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By Ken Stone, Times of San Diego, a member of the San Diego News Association

Photo:  former Rep. Duncan D. Hunter and his wife, Margaret, are seen in La Mesa at 2014 Polonia United event for Polish-Americans in the San Diego region. Photo by Miriam Raftery

August 18, 2020 (San Diego) - Margaret Hunter faced as much as 37 months in prison for taking part in her ex-congressman husband’s spending crimes, the government said Monday, but it urged leniency in a sentencing memo to a federal judge.

Duncan D. Hunter’s wife since 1998 instead will get eight months’ “punitive home detention” and three years’ probation—with no fine—if prosecutors have their way at a hearing Monday.

In a 10-page memo filed Monday, prosecutors said Margaret Hunter deserves a break for her quick cooperation in the campaign finance case, which led to the Alpine Republican’s guilty plea and resignation from Congress. She also gets credit for being a supportive military wife.

“Her very willingness to publicly admit her guilt went far towards rebutting Hunter’s dangerous false narrative that he was innocent and was being framed by a corrupt Department of Justice, false conspiracy theories, and disingenuous claims that the exposure of his corruption was ‘fake news,'” said the government. “In short, her assistance was extremely significant and especially useful.”

Assistant U.S. attorneys Emily Allen, Mark Conover and Philip Halpern gave ex-Rep. Hunter an extra smack in their memo to U.S. District Judge Thomas Whelan.

“If the Congressman had been innocent of the crimes which he has now admitted, his nationally publicized scapegoating of his wife would be shameful at best,” they wrote. “Rather than accept responsibility for his own actions precipitating and participating in this decade-long fraud, he tried to deflect attention onto his wife, who was more vulnerable and psychologically fragile. This action, of course, likely had the predictable result of increasing Margaret Hunter’s ongoing anxiety and depression.”

However, the memo didn’t address the role Duncan Hunter’s alleged womanizing had on making Margaret, 45, flip on him. Prosecutors documented thousands of dollars spent on affairs with unidentified lobbyists and congressional staffers.

Margaret changed her plea to guilty in June 2019 two weeks before prosecutors publicly detailed Duncan Hunter “romances” with five women starting as early as April 2009. (But the original 60-count indictment hinted of extramarital affairs, referring to five “personal relationships.”)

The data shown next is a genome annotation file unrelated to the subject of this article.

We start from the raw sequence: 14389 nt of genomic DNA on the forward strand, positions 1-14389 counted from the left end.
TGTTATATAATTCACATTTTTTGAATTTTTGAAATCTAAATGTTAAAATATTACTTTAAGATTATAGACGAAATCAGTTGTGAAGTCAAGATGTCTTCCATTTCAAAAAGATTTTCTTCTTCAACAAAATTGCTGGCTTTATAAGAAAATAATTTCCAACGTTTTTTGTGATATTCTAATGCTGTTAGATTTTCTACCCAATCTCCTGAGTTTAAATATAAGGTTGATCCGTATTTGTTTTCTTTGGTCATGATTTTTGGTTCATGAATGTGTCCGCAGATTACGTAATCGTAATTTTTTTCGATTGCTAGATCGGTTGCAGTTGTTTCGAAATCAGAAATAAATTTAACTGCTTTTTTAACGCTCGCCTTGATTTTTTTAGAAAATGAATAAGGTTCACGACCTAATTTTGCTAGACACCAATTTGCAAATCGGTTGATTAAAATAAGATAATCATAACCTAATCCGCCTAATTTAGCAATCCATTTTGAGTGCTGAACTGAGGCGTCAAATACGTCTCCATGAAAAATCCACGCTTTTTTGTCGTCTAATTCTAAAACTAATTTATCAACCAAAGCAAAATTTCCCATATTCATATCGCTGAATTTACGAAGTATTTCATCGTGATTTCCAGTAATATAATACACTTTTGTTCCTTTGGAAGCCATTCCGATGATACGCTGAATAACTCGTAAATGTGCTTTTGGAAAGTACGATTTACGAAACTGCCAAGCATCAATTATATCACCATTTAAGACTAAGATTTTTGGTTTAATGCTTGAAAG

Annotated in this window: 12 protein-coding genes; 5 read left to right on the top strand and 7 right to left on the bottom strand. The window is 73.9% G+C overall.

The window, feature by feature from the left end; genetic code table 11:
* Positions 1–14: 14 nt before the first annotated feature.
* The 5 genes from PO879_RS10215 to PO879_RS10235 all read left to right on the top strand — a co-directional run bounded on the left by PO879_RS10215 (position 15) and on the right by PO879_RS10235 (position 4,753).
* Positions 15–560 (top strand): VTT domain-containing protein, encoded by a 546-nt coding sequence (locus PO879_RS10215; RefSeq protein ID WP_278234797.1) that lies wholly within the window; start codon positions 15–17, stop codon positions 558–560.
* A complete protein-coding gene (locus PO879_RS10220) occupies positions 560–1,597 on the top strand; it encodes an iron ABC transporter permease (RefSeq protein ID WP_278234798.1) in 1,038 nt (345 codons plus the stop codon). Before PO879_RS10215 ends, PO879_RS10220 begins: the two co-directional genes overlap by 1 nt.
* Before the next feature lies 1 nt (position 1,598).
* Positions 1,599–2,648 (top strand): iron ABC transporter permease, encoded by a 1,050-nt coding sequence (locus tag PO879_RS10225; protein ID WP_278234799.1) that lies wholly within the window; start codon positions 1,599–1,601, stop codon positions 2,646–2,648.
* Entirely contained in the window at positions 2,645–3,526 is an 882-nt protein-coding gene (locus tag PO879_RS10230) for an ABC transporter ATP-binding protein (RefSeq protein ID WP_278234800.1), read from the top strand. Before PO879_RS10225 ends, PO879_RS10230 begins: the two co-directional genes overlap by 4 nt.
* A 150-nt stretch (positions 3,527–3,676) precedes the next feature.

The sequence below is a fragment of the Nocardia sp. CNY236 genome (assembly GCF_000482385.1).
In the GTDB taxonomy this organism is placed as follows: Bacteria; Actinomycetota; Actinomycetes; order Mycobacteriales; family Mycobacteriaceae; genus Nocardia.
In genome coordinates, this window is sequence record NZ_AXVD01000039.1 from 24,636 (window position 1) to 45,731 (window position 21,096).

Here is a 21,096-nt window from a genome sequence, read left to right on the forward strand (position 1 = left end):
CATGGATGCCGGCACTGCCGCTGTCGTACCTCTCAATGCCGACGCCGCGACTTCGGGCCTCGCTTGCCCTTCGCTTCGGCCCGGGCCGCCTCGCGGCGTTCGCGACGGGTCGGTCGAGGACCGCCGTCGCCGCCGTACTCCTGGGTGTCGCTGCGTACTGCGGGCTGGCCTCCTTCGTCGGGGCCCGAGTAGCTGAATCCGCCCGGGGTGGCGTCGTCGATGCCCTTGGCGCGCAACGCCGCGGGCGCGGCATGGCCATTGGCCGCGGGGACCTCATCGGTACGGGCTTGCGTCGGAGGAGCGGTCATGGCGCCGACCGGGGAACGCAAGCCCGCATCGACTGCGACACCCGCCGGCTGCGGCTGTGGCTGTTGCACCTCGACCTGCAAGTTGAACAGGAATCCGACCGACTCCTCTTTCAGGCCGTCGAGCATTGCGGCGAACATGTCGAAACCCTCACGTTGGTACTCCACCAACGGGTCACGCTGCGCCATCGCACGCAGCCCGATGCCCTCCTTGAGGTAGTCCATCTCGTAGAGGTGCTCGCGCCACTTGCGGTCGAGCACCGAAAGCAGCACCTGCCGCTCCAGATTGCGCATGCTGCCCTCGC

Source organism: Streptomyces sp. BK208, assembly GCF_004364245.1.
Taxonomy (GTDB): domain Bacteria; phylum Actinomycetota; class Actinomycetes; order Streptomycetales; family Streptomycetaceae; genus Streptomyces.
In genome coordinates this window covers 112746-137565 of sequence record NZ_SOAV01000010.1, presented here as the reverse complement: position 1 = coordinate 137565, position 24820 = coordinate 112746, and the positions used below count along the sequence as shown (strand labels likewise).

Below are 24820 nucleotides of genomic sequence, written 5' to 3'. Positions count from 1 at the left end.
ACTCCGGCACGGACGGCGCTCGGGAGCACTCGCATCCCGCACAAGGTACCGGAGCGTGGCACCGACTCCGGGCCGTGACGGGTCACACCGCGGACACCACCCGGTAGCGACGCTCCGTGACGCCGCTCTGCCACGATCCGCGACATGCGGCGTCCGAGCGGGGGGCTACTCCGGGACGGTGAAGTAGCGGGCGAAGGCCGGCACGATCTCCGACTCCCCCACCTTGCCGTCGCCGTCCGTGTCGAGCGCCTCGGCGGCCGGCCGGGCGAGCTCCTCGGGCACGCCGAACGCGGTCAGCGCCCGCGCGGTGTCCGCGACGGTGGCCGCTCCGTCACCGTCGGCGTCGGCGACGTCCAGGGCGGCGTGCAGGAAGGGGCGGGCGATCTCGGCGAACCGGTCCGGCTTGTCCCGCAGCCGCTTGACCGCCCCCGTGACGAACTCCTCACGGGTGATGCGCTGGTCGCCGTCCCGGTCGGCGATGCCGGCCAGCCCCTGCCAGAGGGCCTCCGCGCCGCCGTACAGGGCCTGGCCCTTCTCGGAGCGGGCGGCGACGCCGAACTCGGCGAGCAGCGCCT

In a reported letter from Hunter attorney Gregory Vega, prosecutors told the defense that they had pictures of indiscretions, the U-T said.

“While there may be evidence of infidelity, irresponsibility or alcohol dependence, once properly understood, the underlying facts do not equate to criminal activity,” Vega wrote.

The San Diego Union-Tribune was first to report that Margaret’s lawyers sought no time behind bars.

“Margaret Hunter stands before the Court having pleaded guilty and accepted complete responsibility for her actions and their consequences,” said the U-T, quoting her lawyers’ sentencing memo. “She is deeply sorry and is prepared to accept whatever punishment the Court deems appropriate.”

The U-T reported that Margaret Hunter plans to enroll in college, earn a degree and rebuild her life.

Michael Harrison of Ramona, Hunter’s former deputy chief of staff, said Tuesday he had no comment “other than to defer to Congressman Hunter’s statement at his sentencing hearing in March where he spoke of his honor in serving his constituents, took responsibility for his actions and asked the court for no incarceration of the mother of his children.”

The government asked that Margaret’s home confinement—she’s reported to be living in La Mesa with her three children—not begin until January or later.

The delay would “ensure that Margaret Hunter does not benefit from the restrictions in travel and lifestyle that currently face all citizens” amid the COVID-19 crisis, prosecutors said.

Duncan Hunter’s 11-month sentence doesn't begin until Jan. 4, the court ordered in May.

“It is undeniable that that the individual most responsible for the instant offense is codefendant Duncan Hunter,” said the government memo. “Although Margaret Hunter admittedly played an active and very substantial role in the theft of campaign funds, she did so only with the concurrence and support of the then-Congressman.

“Apart from his own theft of campaign funds, it remains uncontested that time and time again Duncan Hunter put his wife in a position to steal campaign funds with full knowledge that she would use those funds to support a lifestyle that they otherwise could not afford.”

The memo also noted a probation officer’s recommendation for a more lenient sentence for Margaret: “four months custody and four months of home detention (punitive) as a condition of supervised release.”

The government added that an analysis of her financial situation “makes it clear that she is presently unable to pay a fine. …Accordingly, the United States concurs with Probation’s recommendation that the Court impose no fine.”

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